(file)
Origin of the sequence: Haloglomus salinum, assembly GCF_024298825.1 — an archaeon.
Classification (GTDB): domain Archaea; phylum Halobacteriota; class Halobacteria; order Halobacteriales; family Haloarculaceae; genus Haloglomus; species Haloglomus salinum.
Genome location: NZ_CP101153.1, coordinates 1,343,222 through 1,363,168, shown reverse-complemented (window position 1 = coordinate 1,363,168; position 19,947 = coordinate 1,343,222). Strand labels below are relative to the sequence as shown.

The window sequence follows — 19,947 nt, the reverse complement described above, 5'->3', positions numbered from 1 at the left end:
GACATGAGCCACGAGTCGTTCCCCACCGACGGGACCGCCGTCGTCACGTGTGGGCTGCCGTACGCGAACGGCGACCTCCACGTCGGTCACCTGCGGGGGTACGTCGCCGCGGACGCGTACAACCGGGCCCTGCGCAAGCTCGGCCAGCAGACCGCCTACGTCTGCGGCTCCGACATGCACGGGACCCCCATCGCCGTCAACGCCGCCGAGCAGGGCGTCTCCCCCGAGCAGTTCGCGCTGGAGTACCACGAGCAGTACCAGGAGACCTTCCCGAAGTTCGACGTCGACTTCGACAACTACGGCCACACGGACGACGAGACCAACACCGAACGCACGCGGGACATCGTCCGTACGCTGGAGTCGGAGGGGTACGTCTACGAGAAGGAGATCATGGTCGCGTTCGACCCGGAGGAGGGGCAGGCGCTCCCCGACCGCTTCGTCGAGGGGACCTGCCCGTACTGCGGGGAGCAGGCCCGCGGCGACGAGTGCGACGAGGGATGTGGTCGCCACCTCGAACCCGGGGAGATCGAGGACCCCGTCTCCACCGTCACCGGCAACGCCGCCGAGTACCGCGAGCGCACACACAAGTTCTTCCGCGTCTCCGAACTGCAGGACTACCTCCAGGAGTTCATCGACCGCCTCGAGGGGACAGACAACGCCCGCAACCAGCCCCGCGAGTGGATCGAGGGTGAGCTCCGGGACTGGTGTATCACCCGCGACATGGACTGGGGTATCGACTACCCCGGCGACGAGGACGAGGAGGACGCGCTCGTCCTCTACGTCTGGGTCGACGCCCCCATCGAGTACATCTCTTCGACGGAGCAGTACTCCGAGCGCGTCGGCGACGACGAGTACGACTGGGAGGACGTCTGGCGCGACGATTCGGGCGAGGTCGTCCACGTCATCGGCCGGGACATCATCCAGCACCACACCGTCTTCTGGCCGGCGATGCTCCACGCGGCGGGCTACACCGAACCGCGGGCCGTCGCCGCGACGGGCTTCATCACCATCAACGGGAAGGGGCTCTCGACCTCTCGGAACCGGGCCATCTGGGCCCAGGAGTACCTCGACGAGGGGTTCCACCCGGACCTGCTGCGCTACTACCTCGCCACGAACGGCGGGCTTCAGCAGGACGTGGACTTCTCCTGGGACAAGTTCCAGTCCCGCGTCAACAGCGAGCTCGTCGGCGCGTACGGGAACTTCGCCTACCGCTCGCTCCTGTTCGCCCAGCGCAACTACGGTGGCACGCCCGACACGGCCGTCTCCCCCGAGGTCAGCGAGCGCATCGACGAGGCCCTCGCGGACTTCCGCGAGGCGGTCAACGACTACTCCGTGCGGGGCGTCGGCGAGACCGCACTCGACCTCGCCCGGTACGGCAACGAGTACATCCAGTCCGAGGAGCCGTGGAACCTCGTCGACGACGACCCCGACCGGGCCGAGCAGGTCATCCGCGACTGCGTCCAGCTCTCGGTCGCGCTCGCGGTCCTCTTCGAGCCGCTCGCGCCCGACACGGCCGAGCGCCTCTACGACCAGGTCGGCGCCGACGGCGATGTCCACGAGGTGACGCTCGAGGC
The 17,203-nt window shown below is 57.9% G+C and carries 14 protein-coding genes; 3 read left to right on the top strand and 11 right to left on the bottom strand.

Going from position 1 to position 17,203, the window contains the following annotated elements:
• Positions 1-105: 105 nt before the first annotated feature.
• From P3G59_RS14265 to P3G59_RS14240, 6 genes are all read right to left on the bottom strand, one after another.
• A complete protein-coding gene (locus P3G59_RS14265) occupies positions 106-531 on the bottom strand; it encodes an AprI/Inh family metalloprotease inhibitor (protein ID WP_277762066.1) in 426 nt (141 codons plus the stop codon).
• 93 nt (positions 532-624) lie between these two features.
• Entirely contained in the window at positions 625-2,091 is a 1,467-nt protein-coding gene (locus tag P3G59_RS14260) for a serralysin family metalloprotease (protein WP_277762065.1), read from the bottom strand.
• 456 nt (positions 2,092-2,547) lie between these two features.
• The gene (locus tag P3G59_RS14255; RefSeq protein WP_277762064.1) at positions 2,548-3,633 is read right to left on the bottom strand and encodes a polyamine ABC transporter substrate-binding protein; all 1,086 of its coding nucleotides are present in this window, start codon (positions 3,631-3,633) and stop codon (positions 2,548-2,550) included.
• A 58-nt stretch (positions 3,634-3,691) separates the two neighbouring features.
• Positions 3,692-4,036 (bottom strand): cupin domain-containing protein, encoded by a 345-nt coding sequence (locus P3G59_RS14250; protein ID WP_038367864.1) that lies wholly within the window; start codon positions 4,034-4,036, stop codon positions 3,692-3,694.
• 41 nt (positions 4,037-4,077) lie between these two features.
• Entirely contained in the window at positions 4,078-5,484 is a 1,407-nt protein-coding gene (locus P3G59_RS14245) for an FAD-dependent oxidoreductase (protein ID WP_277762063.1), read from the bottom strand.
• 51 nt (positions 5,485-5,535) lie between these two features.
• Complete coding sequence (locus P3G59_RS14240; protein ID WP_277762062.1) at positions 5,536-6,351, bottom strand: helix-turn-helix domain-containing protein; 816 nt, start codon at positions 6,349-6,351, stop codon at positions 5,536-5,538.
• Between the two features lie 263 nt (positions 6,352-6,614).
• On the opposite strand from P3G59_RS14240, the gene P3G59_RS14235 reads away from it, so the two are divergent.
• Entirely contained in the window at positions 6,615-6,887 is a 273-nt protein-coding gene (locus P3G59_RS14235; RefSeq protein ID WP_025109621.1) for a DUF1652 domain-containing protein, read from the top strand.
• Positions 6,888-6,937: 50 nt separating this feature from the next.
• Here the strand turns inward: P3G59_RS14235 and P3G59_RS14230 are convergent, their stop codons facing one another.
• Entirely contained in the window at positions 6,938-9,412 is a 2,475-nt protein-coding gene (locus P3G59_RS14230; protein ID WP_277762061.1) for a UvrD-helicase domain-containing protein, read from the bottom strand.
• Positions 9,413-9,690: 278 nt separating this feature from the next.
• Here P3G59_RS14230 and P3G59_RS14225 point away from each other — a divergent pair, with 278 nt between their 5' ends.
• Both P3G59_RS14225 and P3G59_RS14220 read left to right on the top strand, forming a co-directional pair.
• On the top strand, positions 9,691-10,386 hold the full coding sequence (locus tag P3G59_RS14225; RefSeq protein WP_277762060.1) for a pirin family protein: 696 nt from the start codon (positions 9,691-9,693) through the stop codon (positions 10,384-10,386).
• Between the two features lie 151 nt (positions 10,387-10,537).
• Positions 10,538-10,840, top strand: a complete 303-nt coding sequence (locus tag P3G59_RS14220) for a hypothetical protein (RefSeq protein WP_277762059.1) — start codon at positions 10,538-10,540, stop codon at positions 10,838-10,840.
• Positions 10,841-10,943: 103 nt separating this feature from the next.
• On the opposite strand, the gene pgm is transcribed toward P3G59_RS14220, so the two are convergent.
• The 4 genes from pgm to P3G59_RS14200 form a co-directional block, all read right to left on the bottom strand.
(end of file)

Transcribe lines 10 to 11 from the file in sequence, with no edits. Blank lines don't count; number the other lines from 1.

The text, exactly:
• A complete protein-coding gene (locus P3G59_RS14265) occupies positions 106-531 on the bottom strand; it encodes an AprI/Inh family metalloprotease inhibitor (protein ID WP_277762066.1) in 426 nt (141 codons plus the stop codon).
• 93 nt (positions 532-624) lie between these two features.